Is Privatization On Its Way Out?

A win for the public anywhere is a win for the public everywhere.
07/27/2017 02:19 pm ET Updated Jul 27, 2017

Former British Prime Minister Margaret Thatcher, a pioneer of privatizing public services, once said, “There is no such thing as society.” Sorry, Margaret, there is, and it’s waking up.

According to a new report by the Transnational Institute, cities across Europe are increasingly deciding to reclaim public goods like water, energy, and health care from corporations and private investors. For example, fourteen cities in the Catalonia region of Spain have brought their water under public control in the past two years alone.

In the U.K., after decades of Thatcherism, the call for efficient, democratic, and affordable public services is becoming quite popular. Nearly 60 percent of the British population supports bringing the country’s railway system back under public control. Last month, Jeremy Corbyn led his party to parliamentary upset while demanding just that: railway renationalization.

Here in the U.S., despite the Trump administration’s deep ties to Wall Street and corporate America, there are signs the tide is turning.

As always, the movement is starting at the bottom.

There’s Milford, Connecticut, a small city pushing to purchase its water system after learning that the corporation that owns it plans to raise rates by nearly 30 percent.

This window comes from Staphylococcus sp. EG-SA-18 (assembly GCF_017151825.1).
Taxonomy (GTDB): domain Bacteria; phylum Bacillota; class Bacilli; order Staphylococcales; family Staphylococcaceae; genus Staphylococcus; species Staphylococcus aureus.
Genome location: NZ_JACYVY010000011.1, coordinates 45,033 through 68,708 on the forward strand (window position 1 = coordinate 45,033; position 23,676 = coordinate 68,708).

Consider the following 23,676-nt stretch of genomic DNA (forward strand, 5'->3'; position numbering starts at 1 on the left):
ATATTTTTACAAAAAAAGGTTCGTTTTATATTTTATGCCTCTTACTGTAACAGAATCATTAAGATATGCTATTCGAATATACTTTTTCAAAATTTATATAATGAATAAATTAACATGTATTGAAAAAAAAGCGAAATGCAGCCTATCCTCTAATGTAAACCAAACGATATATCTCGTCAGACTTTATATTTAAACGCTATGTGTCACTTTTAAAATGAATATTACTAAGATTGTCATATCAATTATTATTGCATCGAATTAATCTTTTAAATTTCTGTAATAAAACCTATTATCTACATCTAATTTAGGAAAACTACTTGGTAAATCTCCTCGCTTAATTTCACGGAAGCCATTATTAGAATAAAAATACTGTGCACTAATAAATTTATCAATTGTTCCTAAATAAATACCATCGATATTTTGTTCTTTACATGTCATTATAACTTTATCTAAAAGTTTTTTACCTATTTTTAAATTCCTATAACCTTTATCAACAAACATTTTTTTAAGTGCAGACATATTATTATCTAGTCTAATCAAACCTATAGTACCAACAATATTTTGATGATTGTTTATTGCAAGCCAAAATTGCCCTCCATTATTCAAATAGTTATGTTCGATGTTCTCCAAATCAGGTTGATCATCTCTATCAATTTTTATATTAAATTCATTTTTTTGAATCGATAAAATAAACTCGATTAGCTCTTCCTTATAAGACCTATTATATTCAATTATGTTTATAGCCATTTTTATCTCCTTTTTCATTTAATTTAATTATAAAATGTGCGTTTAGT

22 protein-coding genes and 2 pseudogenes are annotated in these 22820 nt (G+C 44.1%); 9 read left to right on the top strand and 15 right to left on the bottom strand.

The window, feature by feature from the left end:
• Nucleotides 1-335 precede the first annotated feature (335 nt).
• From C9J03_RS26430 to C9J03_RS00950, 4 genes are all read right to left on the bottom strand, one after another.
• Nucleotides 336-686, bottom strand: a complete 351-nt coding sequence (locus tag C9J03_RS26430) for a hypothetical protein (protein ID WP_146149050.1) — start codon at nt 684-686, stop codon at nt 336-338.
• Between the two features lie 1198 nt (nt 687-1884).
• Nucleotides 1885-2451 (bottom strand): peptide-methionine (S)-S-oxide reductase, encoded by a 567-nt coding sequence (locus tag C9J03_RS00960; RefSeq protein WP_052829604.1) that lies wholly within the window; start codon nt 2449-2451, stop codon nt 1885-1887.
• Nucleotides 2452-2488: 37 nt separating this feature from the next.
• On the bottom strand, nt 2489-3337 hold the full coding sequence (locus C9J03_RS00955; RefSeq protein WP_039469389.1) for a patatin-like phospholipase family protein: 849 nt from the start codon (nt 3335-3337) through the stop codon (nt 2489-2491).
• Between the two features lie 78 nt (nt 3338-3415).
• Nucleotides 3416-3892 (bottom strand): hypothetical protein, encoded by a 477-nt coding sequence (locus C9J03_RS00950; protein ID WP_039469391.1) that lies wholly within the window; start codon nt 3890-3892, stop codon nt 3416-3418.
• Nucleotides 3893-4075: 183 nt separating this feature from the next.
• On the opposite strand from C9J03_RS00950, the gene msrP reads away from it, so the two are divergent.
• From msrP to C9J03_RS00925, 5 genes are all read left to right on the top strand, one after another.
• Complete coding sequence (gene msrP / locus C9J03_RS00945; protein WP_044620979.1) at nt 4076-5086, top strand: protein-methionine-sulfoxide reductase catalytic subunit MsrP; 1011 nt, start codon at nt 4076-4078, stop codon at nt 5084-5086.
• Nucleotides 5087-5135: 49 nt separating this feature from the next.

There’s New York, which just brought back state workers to provide IT help desk services after concerns about rising costs in a contract with IBM.

There’s Atlantic City, New Jersey, which earlier this month passed an ordinance to ensure residents get to vote on any action by the state to sell or lease the city’s water system.

There’s Baltimore, Maryland, where teachers just recruited hundreds of new public school students after weeks of knocking on doors. And Miami, Florida, where parents and teachers rallied over the weekend to demand more funding for public education and regulation of charter schools.

When the public stands with teachers, librarians, and other public workers to protect what we own together, we show that there is such a thing as “society.”

And when we win, people with power start to listen. On Monday, the Democratic Party revealed a platform that calls for creating millions of good-paying, full-time jobs by directly investing in the country’s infrastructure. Trump wants to do the opposite: sell off our roads, bridges, and airports to Wall Street and global corporations.

We’ve got a long way to go, but let’s keep it moving. A win for the public anywhere is a win for the public everywhere.

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